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'Let's Move': Michelle Obama takes on childhood obesity

First lady Michelle Obama has made childhood obesity her signature project with the 'Let's Move' campaign. Wednesday she takes the message to the national Parent Teacher Association at a National Legislative Conference in Arlington, Va.

By Staff writer / March 10, 2010

First lady Michelle Obama launched her nationwide campaign, ‘Let’s Move,’ at the White House in February. Tackling childhood obesity has become her signature issue.

Kevin Lamarque/Reuters

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Washington

Michelle Obama may be the first lady of the United States, but at Brinkley Middle School in Jackson, Miss., last week, most people simply referred to her as “Michelle.”

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Certainly that’s how Mrs. Obama wants it. She has a message to impart, and if people feel comfortable with her, maybe it will get through: America’s kids need to get active and lose weight to end childhood obesity.

One-third of American children are either overweight or obese, and with black and Hispanic children, the figure increases to one-half. Weight-related health issues are also on the rise, and Obama hopes that if children can develop a healthy lifestyle when they’re young, they can avoid these problems both now and as adults.

After a year as first lady, Obama has thrown herself into her signature “Let’s Move” antiobesity campaign, launched Feb. 9, with the verve of a candidate.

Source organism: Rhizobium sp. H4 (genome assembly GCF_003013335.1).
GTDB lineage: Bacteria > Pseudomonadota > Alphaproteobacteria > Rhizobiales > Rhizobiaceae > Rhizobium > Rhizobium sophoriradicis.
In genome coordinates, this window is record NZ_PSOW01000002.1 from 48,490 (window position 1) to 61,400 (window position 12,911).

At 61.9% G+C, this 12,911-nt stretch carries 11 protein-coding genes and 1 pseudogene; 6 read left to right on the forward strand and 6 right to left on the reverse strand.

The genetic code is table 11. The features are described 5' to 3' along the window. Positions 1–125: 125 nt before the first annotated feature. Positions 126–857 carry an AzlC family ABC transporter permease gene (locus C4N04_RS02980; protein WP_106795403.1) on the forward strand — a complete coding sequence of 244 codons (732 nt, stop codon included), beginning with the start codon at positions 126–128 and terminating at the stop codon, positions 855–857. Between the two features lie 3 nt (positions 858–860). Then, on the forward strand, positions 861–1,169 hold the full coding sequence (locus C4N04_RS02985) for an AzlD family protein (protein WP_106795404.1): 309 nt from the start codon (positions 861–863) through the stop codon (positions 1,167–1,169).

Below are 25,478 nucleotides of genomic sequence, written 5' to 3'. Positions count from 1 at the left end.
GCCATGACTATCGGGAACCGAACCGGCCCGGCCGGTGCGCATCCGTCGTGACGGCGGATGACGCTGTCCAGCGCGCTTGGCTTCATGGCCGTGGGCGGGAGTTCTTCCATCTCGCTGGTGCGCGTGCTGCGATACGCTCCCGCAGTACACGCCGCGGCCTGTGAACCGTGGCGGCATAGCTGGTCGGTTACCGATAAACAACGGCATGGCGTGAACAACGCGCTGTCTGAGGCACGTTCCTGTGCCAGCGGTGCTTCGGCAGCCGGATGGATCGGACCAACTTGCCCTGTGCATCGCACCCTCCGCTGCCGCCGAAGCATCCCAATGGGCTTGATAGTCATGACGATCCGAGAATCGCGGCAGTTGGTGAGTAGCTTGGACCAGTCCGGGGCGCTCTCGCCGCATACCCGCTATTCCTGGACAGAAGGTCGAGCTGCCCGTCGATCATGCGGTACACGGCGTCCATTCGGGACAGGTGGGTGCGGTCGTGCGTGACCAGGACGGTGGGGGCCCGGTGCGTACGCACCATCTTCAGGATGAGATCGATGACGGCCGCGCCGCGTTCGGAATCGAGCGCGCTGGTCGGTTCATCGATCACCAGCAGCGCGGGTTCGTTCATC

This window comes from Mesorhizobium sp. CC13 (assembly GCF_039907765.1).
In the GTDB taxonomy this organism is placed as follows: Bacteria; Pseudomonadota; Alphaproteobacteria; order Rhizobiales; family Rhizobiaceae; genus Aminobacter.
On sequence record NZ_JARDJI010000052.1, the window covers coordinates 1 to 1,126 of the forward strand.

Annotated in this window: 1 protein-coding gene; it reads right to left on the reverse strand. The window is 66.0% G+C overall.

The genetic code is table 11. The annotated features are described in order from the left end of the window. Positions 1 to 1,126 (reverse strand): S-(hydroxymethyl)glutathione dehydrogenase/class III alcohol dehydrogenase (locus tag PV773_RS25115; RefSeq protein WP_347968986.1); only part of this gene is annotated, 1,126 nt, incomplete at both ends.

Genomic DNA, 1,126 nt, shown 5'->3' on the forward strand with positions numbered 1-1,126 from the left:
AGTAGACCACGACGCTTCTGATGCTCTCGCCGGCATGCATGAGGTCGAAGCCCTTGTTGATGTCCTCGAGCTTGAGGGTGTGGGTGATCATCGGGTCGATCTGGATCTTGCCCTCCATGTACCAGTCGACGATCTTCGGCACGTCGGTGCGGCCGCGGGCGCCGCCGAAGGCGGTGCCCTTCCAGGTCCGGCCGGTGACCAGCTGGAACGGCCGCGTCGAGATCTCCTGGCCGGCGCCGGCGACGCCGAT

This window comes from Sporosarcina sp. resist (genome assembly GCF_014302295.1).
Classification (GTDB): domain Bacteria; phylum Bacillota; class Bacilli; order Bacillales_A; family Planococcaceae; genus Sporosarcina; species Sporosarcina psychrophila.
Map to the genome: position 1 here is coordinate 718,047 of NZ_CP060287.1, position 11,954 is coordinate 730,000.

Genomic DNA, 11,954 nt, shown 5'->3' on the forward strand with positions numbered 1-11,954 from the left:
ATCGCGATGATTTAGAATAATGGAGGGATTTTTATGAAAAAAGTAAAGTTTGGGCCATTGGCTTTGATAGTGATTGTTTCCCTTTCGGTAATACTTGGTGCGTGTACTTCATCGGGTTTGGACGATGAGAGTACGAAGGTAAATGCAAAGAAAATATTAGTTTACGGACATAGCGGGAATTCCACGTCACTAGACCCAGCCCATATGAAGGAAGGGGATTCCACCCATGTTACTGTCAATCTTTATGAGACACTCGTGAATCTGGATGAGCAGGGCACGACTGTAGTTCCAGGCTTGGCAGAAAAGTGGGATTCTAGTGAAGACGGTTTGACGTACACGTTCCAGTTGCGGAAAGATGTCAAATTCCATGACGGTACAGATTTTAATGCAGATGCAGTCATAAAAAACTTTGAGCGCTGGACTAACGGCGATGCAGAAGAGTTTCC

Wednesday Obama addresses the National Legislative Conference of the Parent Teacher Association. Her Let's Move campaign, which aims to end childhood obesity in one generation, will be the main topic.

She is reaching out to children, parents, governors, mayors, educators, school nutrition leaders, and food manufacturers. Her goal is ambitious: ending what she calls “the epidemic of childhood obesity” in a generation.

“Everyone has got to do their part,” she told the 1,000 people, almost all black, who came to hear her speak at Brinkley. “That’s why I’ve been traveling around the country, and I’m going to do this for years to come – asking everyone to step up and get involved.”

Tackling obesity isn’t as simple as telling folks to eat less and avoid the bad stuff. Some areas don’t have a full-service grocery store, leaving residents to shop at gas stations and convenience stores, where the only thing that’s crisp and green is the money in the cash register.

Obama calls these grocery-free zones “food deserts,” and they are found in both poor urban neighborhoods and sparsely populated rural areas. President Obama’s fiscal 2011 budget proposes $400 million in financing to help bring grocery stores to underserved areas and help small shops carry healthier items.

Urban food deserts tend to be in minority neighborhoods, and, unlike her husband, the first lady has not hesitated to tackle the racial dimension of policy head-on. When Obama launched her campaign, she acknowledged the challenge some city kids face in getting enough exercise.

“Urban sprawl and fears about safety often mean the only walking they do is out their door to a bus or a car,” she said.

Obama can also speak of her own life – and her role as a mother to two daughters – in a way that makes her relatable. As a child on the South Side of Chicago, she recalls running around outside after school, then coming home to a healthy home-cooked meal. Tall and lanky, Obama did not struggle with weight.

As a working mom – before Obama stepped into her current role, which comes with a household staff of about 100 people – she remembers well the challenge of coming home exhausted and having to make dinner for a family. Too often, fast food was the easy way out. When the girls’ pediatrician warned her about an uptick in their body mass index, that got her attention.

Now, she tells her audience in Jackson, “I’m thinking about all of you as a mother, not as a first lady.”

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